Abbas considering technocratic gov't

Palestinian professionals endorse transitional gov't at Ramallah conference.

By AP
October 17, 2006 15:21
4 minute read.
Abbas considering technocratic gov't

Hamas supporters 298.88. (photo credit: AP [file])

 
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Palestinian Authority President Mahmoud Abbas on Tuesday promoted the idea of a Cabinet of technocrats as a way to ease crippling Western sanctions, but pledged not to force it on Hamas, who reacted coolly to the idea. Abbas addressed reporters for more than an hour at his headquarters in Ramallah on Tuesday evening. In his strongest endorsement yet of the technocrat idea of a Cabinet made up of professionals instead of politicians, he said it should be "considered seriously" as a way out of the current deadlock. He said, however, that he would not move toward a technocrat government without Hamas approval.

  • Hamas: US trying to overthrow our government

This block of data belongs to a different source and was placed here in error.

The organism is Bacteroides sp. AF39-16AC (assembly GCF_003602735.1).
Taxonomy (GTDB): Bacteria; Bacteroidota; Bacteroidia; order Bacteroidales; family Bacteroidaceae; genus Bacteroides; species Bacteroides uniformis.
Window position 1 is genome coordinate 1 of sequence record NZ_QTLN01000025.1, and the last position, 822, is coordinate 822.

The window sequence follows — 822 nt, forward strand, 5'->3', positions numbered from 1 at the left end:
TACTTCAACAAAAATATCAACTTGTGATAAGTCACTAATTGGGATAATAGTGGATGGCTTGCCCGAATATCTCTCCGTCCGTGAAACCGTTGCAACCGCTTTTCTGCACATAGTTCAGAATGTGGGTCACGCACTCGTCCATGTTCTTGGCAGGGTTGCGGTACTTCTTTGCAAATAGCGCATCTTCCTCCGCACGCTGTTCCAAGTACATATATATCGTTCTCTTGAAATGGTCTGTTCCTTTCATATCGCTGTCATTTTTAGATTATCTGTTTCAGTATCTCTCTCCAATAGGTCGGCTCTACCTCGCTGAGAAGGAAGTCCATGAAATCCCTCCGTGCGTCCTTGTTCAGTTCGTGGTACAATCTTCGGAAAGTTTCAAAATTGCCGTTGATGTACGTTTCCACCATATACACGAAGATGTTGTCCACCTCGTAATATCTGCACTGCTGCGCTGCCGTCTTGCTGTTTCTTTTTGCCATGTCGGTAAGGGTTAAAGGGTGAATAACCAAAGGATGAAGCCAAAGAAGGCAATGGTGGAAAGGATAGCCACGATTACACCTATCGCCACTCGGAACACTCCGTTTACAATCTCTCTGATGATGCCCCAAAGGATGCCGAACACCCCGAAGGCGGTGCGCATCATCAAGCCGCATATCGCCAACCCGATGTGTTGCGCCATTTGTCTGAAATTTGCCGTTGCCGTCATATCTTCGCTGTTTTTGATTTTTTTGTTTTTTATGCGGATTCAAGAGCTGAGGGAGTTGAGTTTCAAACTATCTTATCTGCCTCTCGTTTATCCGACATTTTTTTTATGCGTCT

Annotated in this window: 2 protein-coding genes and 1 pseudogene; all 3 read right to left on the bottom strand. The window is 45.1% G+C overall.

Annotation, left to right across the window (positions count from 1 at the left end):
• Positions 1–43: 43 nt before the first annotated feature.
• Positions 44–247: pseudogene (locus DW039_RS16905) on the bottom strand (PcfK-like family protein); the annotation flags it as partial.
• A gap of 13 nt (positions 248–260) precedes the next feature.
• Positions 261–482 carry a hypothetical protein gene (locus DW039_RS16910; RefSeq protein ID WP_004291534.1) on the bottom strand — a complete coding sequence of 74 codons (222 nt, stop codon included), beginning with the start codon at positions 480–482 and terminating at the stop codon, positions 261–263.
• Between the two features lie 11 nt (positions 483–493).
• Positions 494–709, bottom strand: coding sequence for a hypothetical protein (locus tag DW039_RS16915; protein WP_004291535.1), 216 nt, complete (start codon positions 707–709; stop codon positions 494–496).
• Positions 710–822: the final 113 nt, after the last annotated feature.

• Not since the 'Nakba' (op-ed) "I prefer it as a solution, because it does solve the problem, but there should be an agreement how long it should serve," Abbas said. Hamas, ruling with an absolute majority in the parliament, did not appear eager to adopt the idea. Hamas spokesman Fawzi Barhoum said a broad-based coalition government is still the best option, adding, "if a national coalition government cannot shoulder the burden of meeting the demands of all our people, I don't think that a technocrat government can carry this responsibility." The idea was endorsed earlier Tuesday by a group of academics, politicians and professionals representing all walks of life in Palestinian society, who called for the establishment of a transitional government consisting of independent figures to resolve the crisis between Fatah and Hamas. The call, which was made at a press conference that was held in Ramallah under the title "Appeal for the Sake of Palestine," comes amid growing fears that the Fatah-Hamas dispute could spill over into civil war. Sources close to Palestinian Authority Chairman Mahmoud Abbas reiterated on Tuesday that he was determined to take "real measures" to end the crisis, including the possibility of dissolving the parliament and calling new elections. However, Abbas suffered a major setback on Monday when he discovered that he did not have the backing of a majority of the members of the Fatah central committee for such a move. The committee was supposed to convene in the Jordanian capital of Amman, but the meeting was called off at the last minute due to differences between Abbas and many Fatah leaders over how to tackle the crisis with Hamas. Fatah leaders welcomed the call for the establishment of a transitional government and expressed hope that Hamas would not turn down the initiative. Hamas, meanwhile, said it was studying the idea, stressing that the door remained open for the formation of a national unity government. Dr. Mamdouh Aker, Commissioner General of the Palestinian Independent Commission for Citizens' Rights, said at the press conference that the time had come for the Palestinians to get their act together and work toward achieving unity. "We are calling for the establishment of a one-year transitional government that would address internal issues such as poverty and unemployment," he said. "The government will also be entrusted with halting the economic and social deterioration in the Palestinian territories." Aker added that this was the best solution for now, especially since it could take a long time to reach an agreement on a unity government. He urged Palestinians to back the initiative by signing a petition calling on Abbas and Hamas Prime Minister Ismail Haniyeh to accept the transitional government idea. Apart from the transitional government idea, the initiative also calls for the PLO to be in charge of conducting negotiations with Israel, ending lawlessness and anarchy, and reforming the Palestinian security forces. "Because of the growing danger of internecine fighting, we call on all Palestinians to start making an effort to avoid civil war and put an end to the existing differences in the Palestinian arena," the initiative stated. Hamas was the only group that did not send a representative to the press conference. Two Fatah legislators, Abdullah Abdullah and Rabiha Diab, were present, as well as representatives of the Democratic Front for the Liberation of Palestine and the Peoples' [Communist] Party. "This is a brave and honest initiative that deserves the backing of all sectors and political factions," said Ahmed Abdel Rahman, a Fatah spokesman and close aide to Abbas. "This is a good way to rid our people of the dangerous crisis brought on us by Hamas because of its failure to display political flexibility." In a related development, the spokesman for the Hamas-led government on Tuesday launched a scathing attack on armed Palestinian groups, holding them responsible for the continued state of anarchy and lawlessness. "Has violence become a culture implanted in our bodies and our flesh?" he asked in an article published in the PA-funded daily Al-Ayyam newspaper. "We have surrendered to it until it has become the master and is obeyed everywhere, in the house, the neighborhood, the family, the clan, the faction and the university. We want to get rid of this lethal disease - cancer - that has destroyed our brains and paralyzed our hearts." Hamad pointed out that 175 Palestinians have been killed in internal fighting since the beginning of this year. Addressing the armed groups, he wrote: "Please have mercy on us. We want to get rid of this monster that is living amongst us. Please don't kill the hope that's left in us."

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